An educator who is not involved in research may have it a bit easier than the researcher whose writing is often focusing on a particular new conclusion or unexpected discovery. For the researcher, recognizing and crediting prior research is a key concern. This may account in part for appended references that may sometimes require more pages than the text itself. A math professor, by comparison, in composing a text or other teaching medium on a topic that has been extensively covered previously, needs to avoid accusations of “just writing the same book again.”
A student of my acquaintance was a member of a fraternity that, like many others, kept a file of well-regarded English I theme papers from previous frat members. When he turned in a paper that was virtually identical to one in the file, “Good paper!” his professor told him. “I like it every time I see it,” and then sent him home on a one-year suspension.
With the advent of the Internet, overt plagiarism by students has been facilitated. Yet an academic database like Turnitin can help diminish it. With Turnitin’s claim of more than 45 billion Web pages that include millions of student papers and published articles, professors can submit suspect compositions to get an analysis of unoriginal content and its sources. The mere possibility that a student’s paper may be submitted to Turnitin can lessen the temptation to plagiarize.
Self-plagiarism is defined as the re-use of parts of one’s own published work without acknowledgement or citation. The term is rejected by many as an inappropriate oxymoron. Nevertheless, it can refer to the submission of the same paper to two or more publications, or to the separation of one study into multiple papers, called “salami slicing.” Among the arguments in support of the re-use of one’s own work are the need to restate the previous work as background for a new contribution in the second work, and also that significantly different audiences may benefit from the same paper. (See Samuelson, P., under Resources.)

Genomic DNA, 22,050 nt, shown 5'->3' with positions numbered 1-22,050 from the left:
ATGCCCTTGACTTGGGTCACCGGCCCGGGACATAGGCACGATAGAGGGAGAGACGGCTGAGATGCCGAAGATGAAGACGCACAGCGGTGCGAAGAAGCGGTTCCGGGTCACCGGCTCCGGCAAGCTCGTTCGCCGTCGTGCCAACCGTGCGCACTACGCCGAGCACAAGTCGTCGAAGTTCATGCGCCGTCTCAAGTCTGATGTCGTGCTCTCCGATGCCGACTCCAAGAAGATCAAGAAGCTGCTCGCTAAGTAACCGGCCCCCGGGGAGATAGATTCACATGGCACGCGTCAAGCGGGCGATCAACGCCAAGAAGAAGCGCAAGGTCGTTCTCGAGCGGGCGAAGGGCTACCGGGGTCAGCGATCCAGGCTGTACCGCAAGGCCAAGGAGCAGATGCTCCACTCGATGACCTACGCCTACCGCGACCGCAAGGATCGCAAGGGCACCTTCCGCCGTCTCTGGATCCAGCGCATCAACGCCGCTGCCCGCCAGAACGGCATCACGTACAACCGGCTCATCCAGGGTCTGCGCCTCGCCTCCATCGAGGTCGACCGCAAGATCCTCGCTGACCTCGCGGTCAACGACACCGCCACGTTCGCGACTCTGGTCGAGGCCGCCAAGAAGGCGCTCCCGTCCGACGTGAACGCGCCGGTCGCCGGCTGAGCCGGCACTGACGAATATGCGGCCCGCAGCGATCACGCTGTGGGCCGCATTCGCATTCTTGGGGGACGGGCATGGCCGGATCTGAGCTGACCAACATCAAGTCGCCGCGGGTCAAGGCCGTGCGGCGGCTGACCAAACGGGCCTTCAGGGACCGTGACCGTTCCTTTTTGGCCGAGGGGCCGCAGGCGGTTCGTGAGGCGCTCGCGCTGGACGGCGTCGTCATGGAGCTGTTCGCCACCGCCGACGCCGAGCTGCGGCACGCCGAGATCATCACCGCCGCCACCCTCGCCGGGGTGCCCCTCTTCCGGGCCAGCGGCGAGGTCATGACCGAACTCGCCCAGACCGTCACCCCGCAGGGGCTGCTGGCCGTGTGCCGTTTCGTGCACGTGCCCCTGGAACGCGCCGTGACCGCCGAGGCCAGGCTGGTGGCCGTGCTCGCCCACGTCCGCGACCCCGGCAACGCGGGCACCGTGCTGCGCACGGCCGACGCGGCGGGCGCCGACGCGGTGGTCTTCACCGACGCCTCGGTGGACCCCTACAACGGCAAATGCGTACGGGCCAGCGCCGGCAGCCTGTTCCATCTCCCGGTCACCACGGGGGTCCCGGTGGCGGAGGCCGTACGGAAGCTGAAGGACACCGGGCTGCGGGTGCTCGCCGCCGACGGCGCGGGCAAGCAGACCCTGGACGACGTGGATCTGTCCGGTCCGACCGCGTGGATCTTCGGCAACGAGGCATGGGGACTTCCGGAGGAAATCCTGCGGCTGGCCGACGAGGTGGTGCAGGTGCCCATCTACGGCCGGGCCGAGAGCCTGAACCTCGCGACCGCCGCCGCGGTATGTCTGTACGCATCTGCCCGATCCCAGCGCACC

A Personal Note
In my own writings I try carefully to credit sources. Re “self-plagiarism,” I have no reluctance to repeat a point from my previous writing. I identify verbatim material from credited sources by indenting copy, changing its typeface, or using quotation marks.
I think it optional to credit the original source of a well-known theory or popular anecdote considered to be in the public domain.
Yet I still retain some fear of failing to clearly identify a source, or of my publisher failing to indent or otherwise identify verbatim material from other sources, or inadvertently omitting a key reference or two. Fortunately, in the case of online publications, errors and omissions can be quickly remedied.
Moerdyk, C., Don’t Confuse Aggregation and Plagiarism, bizcommunity.com (retrieved 5-7-2015)
What is Plagiarism?, https://www.plagiarism.org/plagiarism-101/what-is-plagiarism (retrieved 4-30-2015)
Foxten, W., Parasite journalism: is aggregation as bad as plagiarism?, https://www.newstatesman.com/newspapers/2013/07/parasite-journalism-aggregation (retrieved 5-7-2015)
Kinsley, M., “The Imitation Game,” Vanity Fair, Mar. 2015.
Christiansen, D., Computer-Driven Publishing, IEEE-USA today’s engineer, 10-14-2011
Samuelson, P., “Self-plagiarism or fair use?,” Comm. of the ACM, Aug. 1994.
Atwood, R., “Allow me to rephrase and boost my tally of articles,” Times Higher Education, July 3, 2008. (retrieved 6-12-15)
Don Christiansen is the former editor and publisher of IEEE Spectrum and an independent publishing consultant. He is a Fellow of the IEEE. You can write to him at firstname.lastname@example.org.